(Re-posted from Comfort-Cafe.net, March 2018)
Now Abram was living near the great trees of Mamre the Amorite . . . When Abram heard that his relative [Lot] had been taken captive, he called out the 318 trained men born in his household and went in pursuit as far as Dan. During the night Abram divided his men to attack them and he routed them . . . He recovered all the goods and brought back his relative Lot and his possessions, together with the women and the other people…..The king of Sodom said to Abram, “Give me the people and keep the goods for yourself” . . . But Abram said to the king of Sodom, “With raised hand I have sworn an oath to the Lord, God Most High, Creator of heaven and earth, that I will accept nothing belonging to you, not even a thread or the strap of a sandal, so that you will never be able to say, ‘I made Abram rich.’ I will accept nothing but what my men have eaten and the share that belongs to the men who went with me . . . ” (Genesis 14:13-16, 21-24)
There is a lesson here we often overlook because this is the story where Abram pays a tenth tithe to Melchizedek, a type of Christ. However, I want us to notice something more down to earth. Genesis tells us that “the men of Sodom were wicked and were sinning greatly against the Lord” (13:13). Abram’s refusal to take the plunder kept him from an alliance with a wicked leader and prevented a potentially compromised walk with God. For one, he most certainly would have been obligated to fight in the king’s future wars if called upon.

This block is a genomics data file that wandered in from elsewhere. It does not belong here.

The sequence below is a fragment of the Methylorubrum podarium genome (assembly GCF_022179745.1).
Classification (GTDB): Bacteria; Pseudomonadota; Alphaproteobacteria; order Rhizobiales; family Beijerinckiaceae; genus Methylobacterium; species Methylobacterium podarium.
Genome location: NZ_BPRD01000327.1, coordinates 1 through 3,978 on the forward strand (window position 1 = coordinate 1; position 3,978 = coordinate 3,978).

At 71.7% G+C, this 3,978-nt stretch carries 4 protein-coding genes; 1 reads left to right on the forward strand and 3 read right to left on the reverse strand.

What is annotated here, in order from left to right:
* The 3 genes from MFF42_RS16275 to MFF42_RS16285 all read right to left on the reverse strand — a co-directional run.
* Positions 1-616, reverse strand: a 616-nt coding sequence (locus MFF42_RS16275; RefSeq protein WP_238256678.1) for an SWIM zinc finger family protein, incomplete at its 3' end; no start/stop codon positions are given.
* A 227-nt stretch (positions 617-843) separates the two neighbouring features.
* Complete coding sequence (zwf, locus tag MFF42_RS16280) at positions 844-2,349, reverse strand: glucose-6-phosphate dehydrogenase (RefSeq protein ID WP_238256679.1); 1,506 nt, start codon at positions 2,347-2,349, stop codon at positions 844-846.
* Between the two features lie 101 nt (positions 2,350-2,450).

Choose Alliances Wisely
Abram’s story brings to mind the New Testament warning, “Do not be unequally yoked.” It wasn’t that Abram did not have allies—Mamre the Amorite, Eshkol, and Aner helped him in this battle. However, he wisely refused an alliance with wickedness.
How does this story apply to us? It’s good to take inventory and ask, “In what ways might I be tempted to obligate myself and compromise my walk with Christ?” What about an outstanding performance at work where the rewards offered would compromise your integrity if accepted? Borrowing money from family or friends also has the potential to place you in an obligated position, sometimes in subtle ways. Accepting invitations to events or accepting services where reciprocation is expected is another area to consider.
Moral of the Story
If Abram were here to advise us I think he would say, Be your own man. Avoid attachments that tempt compromise so that you remain free to always put God first.
Lord, “let us throw off everything that hinders and the sin that so easily entangles . . . ” (Hebrews 12:1). Amen.